Korean Office Chairs that Cure Menstrual Cramps, Hangovers & More!
If you’re looking to market your office chairs in Korea, you might want to let your hair down, have a little fun, and forget about those annoying concepts of truth in advertising.
2. SISTAR (So Cool) – “Hip gesture”
The move where the girls shake their hands behind their hips was banned by the big 3 TV stations and the girls were forced to remove the gesture in their performances on stage.
3. Rainbow (A!) – “Shirt lift”
The song A! gained popularity partly due to its signature move where the girls pulled up their shirts to reveal their abs. The move was considered too racy and the group was forced to change the move.
4. Sunmi (Full Moon) – “Sensual leg splits”
Sunmi who splits her legs open sensually during the MV of ‘Full Moon’ was forced to adjust her choreography to not include this part when she performed on KBS, SBS and MBC.
5. Dalshabet (Look at my legs) – “Tear-away skirt”
Dalshabet’s initial choreography included a dress which they could open up to show off their legs. They wore short pants underneath but the move was deemed too sexual and banned.
6. Dalshabet (BBB) – “Chest Rub”
Dalshabet received yet another strike with their song ‘BBB’ during which they stroke their chests. The move was considered too sexual and they were forced to adjust their hand placement.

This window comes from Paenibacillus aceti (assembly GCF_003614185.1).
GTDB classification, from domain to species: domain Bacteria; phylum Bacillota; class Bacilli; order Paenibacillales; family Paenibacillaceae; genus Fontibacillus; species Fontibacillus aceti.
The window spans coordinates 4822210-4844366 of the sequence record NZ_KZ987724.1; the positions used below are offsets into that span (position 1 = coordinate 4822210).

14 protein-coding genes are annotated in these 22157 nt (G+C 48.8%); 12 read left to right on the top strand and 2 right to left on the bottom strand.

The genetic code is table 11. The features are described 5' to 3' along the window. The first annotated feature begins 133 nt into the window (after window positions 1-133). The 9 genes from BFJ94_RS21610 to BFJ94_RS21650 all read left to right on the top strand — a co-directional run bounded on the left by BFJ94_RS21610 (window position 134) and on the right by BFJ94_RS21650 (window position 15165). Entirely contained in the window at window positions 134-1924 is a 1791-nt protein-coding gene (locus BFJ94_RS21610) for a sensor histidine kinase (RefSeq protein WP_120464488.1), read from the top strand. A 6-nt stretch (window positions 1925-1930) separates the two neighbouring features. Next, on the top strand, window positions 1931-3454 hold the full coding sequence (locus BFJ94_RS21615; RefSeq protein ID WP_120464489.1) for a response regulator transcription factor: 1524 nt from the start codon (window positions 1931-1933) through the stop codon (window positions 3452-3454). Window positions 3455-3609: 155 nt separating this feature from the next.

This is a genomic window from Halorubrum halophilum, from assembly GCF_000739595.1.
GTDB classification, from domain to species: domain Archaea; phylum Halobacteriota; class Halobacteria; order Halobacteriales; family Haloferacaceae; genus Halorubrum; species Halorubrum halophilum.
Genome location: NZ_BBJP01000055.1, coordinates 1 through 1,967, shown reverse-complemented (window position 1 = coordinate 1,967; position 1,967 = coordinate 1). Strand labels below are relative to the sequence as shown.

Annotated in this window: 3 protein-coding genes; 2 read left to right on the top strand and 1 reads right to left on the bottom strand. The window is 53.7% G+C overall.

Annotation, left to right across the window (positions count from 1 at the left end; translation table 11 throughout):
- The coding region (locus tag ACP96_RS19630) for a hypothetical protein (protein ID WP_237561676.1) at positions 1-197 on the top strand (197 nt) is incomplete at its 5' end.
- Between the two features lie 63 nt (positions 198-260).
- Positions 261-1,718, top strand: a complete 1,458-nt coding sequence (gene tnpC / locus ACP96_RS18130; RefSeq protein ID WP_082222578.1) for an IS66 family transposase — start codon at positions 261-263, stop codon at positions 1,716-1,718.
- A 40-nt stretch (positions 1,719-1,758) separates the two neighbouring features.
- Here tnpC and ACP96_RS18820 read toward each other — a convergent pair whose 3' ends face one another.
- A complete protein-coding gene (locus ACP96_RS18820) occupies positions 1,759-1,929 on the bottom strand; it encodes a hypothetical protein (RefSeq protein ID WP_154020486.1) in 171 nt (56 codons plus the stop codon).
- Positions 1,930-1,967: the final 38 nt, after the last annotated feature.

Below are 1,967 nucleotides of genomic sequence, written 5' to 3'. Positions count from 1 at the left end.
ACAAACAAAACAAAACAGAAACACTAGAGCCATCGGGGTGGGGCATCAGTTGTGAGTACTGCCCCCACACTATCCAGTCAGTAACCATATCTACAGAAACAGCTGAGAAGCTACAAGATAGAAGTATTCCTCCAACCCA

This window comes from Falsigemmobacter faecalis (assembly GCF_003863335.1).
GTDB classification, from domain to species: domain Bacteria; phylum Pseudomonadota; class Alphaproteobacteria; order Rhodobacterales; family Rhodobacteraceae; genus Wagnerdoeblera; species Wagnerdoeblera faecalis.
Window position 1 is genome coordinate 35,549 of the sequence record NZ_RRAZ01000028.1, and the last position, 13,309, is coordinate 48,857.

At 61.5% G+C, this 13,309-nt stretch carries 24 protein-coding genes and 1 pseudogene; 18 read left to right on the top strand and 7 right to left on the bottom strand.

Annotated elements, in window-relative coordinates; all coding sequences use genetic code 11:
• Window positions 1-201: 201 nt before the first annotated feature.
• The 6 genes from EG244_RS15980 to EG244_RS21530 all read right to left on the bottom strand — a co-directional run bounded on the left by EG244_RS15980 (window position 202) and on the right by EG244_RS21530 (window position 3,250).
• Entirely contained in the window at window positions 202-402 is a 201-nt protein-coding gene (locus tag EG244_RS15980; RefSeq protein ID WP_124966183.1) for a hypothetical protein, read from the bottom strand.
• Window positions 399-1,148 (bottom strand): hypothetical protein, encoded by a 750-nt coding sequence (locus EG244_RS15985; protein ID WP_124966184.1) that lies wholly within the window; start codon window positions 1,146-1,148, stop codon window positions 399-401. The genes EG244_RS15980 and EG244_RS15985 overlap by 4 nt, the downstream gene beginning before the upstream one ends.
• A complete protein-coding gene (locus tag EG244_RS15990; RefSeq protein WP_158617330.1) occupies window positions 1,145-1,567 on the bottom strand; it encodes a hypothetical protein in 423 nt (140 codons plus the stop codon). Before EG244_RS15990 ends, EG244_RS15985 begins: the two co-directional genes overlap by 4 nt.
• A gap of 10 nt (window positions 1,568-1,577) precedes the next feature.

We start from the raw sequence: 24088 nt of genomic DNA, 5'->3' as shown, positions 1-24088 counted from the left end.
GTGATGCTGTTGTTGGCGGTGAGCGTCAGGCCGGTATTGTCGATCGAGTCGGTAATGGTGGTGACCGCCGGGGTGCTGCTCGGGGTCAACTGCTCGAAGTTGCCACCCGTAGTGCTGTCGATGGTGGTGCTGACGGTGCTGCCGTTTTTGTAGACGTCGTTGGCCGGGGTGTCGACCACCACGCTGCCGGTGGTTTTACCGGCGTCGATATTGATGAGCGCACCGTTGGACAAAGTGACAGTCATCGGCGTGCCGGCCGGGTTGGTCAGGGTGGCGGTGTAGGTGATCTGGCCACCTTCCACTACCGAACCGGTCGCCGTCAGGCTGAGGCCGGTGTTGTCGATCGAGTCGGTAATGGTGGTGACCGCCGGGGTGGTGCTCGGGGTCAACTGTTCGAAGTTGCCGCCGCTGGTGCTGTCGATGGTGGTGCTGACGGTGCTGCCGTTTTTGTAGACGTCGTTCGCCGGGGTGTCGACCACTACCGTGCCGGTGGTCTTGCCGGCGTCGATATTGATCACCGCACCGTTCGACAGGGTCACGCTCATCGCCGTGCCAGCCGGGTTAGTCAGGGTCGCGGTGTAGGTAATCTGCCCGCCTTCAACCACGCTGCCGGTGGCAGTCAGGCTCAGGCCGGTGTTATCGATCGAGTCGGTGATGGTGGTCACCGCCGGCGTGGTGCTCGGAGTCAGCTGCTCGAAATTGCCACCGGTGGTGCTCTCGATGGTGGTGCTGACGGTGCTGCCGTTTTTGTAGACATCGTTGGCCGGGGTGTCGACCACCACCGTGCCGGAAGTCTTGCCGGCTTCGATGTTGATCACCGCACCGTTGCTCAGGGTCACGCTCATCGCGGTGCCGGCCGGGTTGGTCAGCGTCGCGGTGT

7. EXID (Up Down) – “Hip thrust”
The rising song ‘Up Down’ was initially banned by the big 3 stations in Korea for its signature hip thrusting move. The girls adjusted the move when performing on non-cable channels.
8. Cross Gene (Amazing) – “Hip thrusting”
Cross Gene was one of the only boy groups to be banned for their sensual moves. Their hip thrusting was apparently a bit too much for non-cable TV and they were forced to adjust their choreography.
9. AOA (Mini Skirt) – “Butt wiggle”
The entire choreography of ‘Mini Skirt’ was riddled with suggestive choreography and they were forced to edit such moves out when they were banned from performing on KBS,SBS and MBC.
A Jjimjilbang (Hangul: 찜질방; hanja: 찜질房) is a large, gender-segregated public bathhouse in Korea, furnished with hot tubs, showers, Korean traditional kiln saunas and massage tables. Jjimjil is derived from the words meaning heating.